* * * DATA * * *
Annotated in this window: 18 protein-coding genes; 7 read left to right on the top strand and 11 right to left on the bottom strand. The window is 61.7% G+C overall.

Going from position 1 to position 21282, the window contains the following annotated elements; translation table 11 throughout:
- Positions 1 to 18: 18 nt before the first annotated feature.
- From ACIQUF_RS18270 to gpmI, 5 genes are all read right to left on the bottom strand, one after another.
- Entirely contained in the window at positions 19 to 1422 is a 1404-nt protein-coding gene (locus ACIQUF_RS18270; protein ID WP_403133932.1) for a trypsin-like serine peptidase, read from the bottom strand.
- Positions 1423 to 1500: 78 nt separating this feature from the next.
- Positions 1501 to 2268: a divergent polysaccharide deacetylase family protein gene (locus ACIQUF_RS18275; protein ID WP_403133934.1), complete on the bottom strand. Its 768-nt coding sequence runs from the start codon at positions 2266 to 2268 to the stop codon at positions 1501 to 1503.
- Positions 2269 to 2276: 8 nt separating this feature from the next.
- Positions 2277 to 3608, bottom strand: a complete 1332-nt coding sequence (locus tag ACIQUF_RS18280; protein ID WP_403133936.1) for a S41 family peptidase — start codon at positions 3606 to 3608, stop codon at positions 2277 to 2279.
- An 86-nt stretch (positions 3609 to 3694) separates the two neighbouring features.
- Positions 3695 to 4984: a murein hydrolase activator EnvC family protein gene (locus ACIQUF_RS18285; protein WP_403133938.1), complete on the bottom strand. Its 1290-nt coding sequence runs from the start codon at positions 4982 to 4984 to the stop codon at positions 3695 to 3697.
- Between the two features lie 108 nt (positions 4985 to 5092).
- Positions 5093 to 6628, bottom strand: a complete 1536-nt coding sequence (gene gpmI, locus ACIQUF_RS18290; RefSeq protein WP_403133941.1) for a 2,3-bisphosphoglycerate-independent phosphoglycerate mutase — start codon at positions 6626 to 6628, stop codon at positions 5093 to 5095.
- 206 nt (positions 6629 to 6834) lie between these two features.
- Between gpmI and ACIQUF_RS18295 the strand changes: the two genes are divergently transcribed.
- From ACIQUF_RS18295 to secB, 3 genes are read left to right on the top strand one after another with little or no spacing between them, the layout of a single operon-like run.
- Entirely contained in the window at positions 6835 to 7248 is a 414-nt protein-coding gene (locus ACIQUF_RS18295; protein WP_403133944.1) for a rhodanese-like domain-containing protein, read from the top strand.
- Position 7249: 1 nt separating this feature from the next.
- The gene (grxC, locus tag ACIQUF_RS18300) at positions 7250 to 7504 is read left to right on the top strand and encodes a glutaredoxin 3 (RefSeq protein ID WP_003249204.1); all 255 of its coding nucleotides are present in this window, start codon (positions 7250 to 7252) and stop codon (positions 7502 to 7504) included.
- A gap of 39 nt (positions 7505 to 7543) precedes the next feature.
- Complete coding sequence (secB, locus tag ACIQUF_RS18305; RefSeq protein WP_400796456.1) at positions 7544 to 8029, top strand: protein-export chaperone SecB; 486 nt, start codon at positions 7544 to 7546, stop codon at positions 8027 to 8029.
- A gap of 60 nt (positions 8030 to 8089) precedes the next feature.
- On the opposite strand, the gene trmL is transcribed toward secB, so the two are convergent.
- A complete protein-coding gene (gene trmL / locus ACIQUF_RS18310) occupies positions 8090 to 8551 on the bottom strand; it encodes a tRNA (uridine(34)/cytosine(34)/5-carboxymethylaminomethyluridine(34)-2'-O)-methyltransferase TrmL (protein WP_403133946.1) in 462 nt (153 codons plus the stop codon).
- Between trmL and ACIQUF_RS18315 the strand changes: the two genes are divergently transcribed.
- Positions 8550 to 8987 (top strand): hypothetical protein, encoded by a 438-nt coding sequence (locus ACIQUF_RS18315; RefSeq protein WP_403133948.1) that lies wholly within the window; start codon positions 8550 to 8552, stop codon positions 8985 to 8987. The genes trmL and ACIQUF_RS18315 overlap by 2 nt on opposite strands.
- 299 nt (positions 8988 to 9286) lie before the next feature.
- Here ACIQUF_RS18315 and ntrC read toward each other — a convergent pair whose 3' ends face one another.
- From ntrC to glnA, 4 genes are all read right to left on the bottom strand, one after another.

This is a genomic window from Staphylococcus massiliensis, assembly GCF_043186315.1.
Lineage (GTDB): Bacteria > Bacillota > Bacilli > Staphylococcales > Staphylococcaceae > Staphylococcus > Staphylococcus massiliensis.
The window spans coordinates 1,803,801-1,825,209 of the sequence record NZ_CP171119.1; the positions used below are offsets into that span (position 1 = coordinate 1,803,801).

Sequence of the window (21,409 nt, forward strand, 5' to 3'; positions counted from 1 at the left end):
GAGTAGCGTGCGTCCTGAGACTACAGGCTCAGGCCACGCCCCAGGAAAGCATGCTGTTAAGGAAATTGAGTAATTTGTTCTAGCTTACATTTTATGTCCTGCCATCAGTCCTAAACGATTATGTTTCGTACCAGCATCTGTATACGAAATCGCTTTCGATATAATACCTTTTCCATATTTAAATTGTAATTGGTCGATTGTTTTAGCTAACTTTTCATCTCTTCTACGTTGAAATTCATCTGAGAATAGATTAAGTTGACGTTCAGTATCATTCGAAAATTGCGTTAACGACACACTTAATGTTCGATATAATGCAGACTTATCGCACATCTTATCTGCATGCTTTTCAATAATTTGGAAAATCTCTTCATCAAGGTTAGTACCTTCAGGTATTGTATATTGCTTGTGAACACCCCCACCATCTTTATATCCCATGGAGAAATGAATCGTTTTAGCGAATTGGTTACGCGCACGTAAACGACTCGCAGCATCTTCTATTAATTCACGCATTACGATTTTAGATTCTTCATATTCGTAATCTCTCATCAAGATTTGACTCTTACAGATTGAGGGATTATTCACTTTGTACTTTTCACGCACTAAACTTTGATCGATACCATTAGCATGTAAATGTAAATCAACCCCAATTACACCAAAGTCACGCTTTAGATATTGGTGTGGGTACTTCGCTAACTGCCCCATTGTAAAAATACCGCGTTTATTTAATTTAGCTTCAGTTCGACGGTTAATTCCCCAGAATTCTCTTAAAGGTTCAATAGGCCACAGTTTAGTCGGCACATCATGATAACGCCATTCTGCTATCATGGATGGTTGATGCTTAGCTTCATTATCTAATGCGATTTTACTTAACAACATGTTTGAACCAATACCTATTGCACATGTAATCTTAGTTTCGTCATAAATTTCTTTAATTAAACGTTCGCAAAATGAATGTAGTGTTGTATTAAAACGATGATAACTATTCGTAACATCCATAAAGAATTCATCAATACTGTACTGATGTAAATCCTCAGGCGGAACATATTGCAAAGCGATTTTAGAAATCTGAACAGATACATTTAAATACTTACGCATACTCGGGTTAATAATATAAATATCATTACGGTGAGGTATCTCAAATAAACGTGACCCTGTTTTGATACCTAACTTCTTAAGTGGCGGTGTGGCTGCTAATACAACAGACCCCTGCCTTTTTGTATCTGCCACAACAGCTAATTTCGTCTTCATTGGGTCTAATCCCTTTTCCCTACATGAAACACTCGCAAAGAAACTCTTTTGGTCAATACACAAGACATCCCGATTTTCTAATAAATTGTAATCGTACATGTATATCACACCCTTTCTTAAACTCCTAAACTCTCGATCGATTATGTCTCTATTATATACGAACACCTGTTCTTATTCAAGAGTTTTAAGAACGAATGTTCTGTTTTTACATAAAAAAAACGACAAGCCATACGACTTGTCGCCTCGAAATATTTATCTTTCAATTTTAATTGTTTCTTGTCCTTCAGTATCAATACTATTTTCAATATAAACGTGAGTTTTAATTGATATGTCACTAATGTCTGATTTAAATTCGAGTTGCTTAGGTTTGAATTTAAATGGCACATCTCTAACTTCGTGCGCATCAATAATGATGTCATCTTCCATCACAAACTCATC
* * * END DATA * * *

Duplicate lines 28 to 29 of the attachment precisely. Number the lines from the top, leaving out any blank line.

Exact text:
- Here ACIQUF_RS18315 and ntrC read toward each other — a convergent pair whose 3' ends face one another.
- From ntrC to glnA, 4 genes are all read right to left on the bottom strand, one after another.